On Thursday, The Presidential Commission for the Study of Bioethical Issues released a report on privacy concerns sparked by the advent of whole genome sequencing (decoding the entirety of someone's DNA make-up), and the ease with which commercial startups offer to obtain and decode secretly-swiped DNA samples. Chairperson Amy Gutmann told reporters on Wednesday that there is a "potential for misuse of this very personal data." More at Reuters.

One Response to “U.S. panel urges end to secret DNA testing for "discreet samples"”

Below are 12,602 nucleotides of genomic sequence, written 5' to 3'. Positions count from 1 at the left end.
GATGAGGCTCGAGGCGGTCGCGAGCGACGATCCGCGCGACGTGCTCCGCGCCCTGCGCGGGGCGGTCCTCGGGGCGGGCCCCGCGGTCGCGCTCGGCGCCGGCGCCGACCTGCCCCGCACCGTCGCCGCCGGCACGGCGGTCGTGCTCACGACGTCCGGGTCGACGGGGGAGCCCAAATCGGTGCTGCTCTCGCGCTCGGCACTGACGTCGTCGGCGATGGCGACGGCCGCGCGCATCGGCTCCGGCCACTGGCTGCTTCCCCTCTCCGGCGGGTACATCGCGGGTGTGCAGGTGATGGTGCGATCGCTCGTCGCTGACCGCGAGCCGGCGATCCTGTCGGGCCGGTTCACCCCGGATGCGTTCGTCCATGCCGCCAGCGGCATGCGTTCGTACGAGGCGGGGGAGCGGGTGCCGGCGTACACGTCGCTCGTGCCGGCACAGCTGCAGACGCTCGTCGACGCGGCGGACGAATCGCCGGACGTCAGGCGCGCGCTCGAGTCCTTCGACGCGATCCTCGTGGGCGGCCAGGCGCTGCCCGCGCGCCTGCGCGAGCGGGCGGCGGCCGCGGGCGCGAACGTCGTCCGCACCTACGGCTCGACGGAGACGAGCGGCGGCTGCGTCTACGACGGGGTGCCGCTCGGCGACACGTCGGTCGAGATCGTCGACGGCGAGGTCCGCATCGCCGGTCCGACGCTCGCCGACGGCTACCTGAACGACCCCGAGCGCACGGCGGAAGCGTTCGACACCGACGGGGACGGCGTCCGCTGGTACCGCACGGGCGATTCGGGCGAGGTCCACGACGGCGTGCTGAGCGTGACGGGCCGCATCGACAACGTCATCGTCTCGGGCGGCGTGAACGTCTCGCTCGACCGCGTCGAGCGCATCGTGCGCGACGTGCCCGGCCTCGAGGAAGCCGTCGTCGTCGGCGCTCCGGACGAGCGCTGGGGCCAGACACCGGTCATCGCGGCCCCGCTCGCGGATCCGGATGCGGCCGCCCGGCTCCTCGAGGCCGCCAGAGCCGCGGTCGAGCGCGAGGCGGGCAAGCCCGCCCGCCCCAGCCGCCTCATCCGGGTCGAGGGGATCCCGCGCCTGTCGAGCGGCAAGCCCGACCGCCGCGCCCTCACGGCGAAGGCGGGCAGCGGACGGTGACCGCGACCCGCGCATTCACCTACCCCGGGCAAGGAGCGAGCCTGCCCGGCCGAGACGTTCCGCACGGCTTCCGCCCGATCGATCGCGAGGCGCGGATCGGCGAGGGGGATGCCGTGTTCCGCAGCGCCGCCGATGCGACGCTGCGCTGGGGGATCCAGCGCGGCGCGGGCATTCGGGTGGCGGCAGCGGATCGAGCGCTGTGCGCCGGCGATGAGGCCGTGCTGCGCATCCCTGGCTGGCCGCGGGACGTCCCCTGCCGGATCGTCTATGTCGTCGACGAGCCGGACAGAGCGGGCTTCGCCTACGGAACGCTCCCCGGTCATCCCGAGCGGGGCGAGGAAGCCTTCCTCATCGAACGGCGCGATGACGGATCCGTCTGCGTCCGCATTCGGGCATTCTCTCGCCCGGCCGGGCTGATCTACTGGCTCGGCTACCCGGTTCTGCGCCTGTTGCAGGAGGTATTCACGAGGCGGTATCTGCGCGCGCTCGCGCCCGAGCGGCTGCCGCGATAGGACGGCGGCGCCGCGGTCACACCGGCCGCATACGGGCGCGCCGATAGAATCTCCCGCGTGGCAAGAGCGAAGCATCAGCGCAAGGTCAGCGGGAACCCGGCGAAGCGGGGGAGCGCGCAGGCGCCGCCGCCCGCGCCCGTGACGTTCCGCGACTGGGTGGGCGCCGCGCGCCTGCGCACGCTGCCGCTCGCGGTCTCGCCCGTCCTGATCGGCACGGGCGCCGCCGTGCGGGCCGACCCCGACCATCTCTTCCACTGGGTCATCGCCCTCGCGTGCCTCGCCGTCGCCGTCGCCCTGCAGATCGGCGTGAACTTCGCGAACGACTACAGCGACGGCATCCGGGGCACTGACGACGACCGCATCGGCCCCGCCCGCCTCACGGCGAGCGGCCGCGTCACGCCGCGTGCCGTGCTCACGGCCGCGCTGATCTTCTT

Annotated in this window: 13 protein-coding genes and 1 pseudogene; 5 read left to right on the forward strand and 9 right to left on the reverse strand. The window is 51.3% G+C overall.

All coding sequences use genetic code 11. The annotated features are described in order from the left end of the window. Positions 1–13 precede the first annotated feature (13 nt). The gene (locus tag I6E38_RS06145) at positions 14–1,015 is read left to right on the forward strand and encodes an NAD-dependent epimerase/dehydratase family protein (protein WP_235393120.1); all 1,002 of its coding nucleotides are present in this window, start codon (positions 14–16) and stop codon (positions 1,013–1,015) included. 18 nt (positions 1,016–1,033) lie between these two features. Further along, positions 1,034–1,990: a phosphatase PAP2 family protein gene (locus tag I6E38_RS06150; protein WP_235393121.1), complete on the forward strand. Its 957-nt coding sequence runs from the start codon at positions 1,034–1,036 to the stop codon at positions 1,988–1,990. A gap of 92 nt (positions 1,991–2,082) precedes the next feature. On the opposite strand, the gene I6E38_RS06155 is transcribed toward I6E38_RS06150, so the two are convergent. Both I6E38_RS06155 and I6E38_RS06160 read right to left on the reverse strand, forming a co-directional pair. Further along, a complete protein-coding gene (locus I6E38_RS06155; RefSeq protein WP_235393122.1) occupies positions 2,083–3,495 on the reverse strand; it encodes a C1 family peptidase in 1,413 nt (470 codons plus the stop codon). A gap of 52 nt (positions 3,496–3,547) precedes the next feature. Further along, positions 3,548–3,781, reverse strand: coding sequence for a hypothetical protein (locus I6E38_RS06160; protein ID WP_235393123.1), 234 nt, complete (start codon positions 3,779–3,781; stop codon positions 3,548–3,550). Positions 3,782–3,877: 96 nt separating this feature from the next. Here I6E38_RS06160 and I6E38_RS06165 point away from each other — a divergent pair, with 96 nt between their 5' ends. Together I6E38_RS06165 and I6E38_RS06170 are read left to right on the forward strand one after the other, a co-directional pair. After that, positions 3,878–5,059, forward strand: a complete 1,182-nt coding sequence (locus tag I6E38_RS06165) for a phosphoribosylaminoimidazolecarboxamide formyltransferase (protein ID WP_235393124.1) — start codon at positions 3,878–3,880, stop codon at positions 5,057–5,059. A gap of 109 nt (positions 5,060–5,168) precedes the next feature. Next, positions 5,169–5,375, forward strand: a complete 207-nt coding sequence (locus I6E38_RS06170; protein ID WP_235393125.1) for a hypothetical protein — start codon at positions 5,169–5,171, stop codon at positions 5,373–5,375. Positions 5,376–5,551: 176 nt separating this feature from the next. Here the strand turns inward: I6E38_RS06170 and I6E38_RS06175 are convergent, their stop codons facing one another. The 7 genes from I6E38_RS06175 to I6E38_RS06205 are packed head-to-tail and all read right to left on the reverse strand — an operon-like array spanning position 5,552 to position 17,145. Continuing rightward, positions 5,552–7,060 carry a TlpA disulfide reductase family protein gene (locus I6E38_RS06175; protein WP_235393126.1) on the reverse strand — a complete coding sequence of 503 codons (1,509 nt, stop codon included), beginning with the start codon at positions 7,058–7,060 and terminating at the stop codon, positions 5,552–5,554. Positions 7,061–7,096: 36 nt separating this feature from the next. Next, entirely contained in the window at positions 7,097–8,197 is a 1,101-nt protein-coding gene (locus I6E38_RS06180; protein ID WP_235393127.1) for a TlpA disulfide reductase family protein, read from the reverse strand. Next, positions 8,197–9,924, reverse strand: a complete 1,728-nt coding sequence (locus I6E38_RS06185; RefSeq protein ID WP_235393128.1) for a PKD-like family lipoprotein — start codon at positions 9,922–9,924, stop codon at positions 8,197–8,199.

1. Jonathan Badger says:

    Well, you can either keep your head in the sand and pretend that that your DNA is somehow always going to be private (ignoring the fact that you leave lots of it around and it is only really cost issues preventing anyone interested from sequencing it), or you could just accept reality and just make your genome public *now* and help science. A growing number of people like George Church, Jim Watson, Craig Venter, Esther Dyson, and Stephen Pinker have already made their genomes public. Your genome isn’t a password. At best it’s a public key.

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